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A Glass Tribute

April 1, 2011
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He made his first splash in Israel in 1999–2000 when over a million people visited his million-dollar, year-long exhibit in Jerusalem at the Old City’s Tower of David Museum, termed as the most popular art exhibit in the history of the state. I was there and was totally captivated, as so many others, at the beauty created through glass, color, and light. According to Chihuly, “Color is one of the great properties of glass and is more intense in glass than any other material.” His Web site (www.chihuly.com), where stunning samples of his work are displayed on a black background, proves how true this is.

How does one transport such glass creations without breaking them? The 10,000 pieces of the 17-installation Jerusalem exhibit was shipped in ten 40-foot (12-meter) containers from five countries! Why did he choose Jerusalem? In his words, he wanted to make a tribute “to 4,000 years of glass making here in the Holy Land—and more important—a tribute to a unique site in a unique city in a unique country and at the unique time [the turn of the century].” But there was more to it than that.

As a disillusioned college student in the 1963, Chihuly traveled to Israel for a break from school and lived on a kibbutz (communal community), which had a huge impact on him. In his book, Chihuly in the Light of Jerusalem 2000, he writes: “I remember arriving at the kibbutzas a boy of 21 and leaving a man, just a few short months later. Before Lehav my life was more about having fun, and after Lehav, I wanted to make some sort of contribution to society—I discovered there was more to life than having a good time. It’s difficult to explain how this change came about, but it had a lot to do with going out on border patrol during the night with guys my own age who had more responsibility and maturity than adults twice their age in the States. After the kibbutzexperience, my life would never be the same.”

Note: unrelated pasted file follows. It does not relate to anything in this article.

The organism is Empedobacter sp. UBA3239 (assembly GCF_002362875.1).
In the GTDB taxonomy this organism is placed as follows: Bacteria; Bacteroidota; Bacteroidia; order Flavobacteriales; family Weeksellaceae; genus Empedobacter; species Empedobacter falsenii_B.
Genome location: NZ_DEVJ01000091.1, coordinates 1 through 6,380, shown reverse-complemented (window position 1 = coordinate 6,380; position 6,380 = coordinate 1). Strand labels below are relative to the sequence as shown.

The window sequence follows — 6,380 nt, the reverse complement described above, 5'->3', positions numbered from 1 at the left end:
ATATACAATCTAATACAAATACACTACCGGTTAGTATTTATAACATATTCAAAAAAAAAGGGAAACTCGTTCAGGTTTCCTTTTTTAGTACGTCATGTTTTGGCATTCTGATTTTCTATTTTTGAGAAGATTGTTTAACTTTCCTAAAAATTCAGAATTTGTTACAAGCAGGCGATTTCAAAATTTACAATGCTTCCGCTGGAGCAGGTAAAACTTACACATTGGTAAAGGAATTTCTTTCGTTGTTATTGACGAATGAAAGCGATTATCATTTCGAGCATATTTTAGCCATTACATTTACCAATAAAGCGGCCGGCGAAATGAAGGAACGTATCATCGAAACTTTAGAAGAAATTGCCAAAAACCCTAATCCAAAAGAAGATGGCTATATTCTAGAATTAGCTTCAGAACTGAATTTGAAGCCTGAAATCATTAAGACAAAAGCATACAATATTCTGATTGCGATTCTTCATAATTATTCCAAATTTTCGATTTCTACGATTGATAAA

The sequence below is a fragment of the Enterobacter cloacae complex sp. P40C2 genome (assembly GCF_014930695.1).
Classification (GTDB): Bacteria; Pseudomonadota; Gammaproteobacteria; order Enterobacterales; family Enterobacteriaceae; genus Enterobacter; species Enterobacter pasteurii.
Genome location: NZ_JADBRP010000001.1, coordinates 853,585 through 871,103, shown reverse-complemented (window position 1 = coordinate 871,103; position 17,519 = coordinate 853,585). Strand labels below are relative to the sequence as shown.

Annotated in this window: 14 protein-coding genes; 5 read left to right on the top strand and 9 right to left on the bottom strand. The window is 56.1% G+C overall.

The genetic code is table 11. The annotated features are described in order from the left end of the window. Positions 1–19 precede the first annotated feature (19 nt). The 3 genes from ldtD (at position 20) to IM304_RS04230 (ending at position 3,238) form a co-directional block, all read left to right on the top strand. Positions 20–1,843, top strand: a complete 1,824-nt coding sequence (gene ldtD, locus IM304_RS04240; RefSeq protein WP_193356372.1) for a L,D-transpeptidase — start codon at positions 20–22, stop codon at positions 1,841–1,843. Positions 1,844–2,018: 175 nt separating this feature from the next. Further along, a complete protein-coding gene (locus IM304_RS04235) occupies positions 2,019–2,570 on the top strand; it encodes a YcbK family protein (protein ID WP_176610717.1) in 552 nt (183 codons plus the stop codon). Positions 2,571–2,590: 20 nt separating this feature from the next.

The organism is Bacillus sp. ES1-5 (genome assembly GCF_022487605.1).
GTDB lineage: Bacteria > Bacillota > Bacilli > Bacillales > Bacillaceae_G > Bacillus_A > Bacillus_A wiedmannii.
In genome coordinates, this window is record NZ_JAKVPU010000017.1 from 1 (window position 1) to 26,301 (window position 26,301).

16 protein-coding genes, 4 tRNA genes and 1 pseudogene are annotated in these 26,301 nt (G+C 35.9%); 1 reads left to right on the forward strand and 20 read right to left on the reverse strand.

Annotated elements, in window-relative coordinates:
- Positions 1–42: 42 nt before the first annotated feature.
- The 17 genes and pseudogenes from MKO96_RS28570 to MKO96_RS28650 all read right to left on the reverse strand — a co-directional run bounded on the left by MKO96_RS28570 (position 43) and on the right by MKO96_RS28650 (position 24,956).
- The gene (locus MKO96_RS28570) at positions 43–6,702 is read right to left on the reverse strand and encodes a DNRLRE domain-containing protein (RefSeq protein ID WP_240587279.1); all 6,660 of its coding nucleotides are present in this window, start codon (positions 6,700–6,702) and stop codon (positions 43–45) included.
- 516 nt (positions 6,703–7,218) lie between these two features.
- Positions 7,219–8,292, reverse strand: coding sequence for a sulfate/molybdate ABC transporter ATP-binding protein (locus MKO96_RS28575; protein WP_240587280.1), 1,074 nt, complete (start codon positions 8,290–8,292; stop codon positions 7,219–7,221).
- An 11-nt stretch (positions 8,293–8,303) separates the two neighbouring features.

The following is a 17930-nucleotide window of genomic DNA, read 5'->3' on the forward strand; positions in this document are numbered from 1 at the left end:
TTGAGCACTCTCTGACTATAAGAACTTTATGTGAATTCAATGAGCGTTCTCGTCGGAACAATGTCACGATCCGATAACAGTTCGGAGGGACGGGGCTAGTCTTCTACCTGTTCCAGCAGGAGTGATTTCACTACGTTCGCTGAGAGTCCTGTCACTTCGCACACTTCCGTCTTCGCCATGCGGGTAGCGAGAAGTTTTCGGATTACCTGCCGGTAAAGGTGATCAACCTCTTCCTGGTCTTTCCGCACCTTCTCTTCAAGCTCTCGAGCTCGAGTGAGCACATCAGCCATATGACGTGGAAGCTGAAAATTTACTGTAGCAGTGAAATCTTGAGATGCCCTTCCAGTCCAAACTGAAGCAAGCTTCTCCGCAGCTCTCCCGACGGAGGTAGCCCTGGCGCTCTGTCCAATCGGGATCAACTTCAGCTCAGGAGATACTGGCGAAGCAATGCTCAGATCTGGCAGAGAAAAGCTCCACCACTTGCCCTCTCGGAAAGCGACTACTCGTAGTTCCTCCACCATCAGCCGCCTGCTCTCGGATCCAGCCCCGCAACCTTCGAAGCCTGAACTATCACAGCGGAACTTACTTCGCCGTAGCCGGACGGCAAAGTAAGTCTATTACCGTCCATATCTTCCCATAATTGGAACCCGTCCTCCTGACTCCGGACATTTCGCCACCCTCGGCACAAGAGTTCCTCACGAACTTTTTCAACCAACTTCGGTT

To read just a brief chronology of this 70-year-old artist’s life underlines, in bold, how extraordinary he is. In the 1960s, he earned several degrees, established a glass program in a school where he taught for 11 years, was awarded a Fulbright Fellowship, and traveled in Europe extensively. In 1971, he cofounded Pilchuck Glass School, which today hosts more than 500 students and artists each summer, and in 1986, he became one of four Americans to have a one-person exhibition in the Louvre in Paris. The grants, awards, and honorary doctorates he’s earned are too numerous to list here.

Looking back over the past 44 years since he blew his first glass bubble, Chihuly sums up his life’s work this way: “I have spent my life as an explorer searching for new ways to use glass and glassblowing to make forms and colors and installations that no one has ever created before—that’s what I love to do.”

Source: By Charleeda Sprinkle, Assistant Editor

Photo Credit: Photos by Isranet

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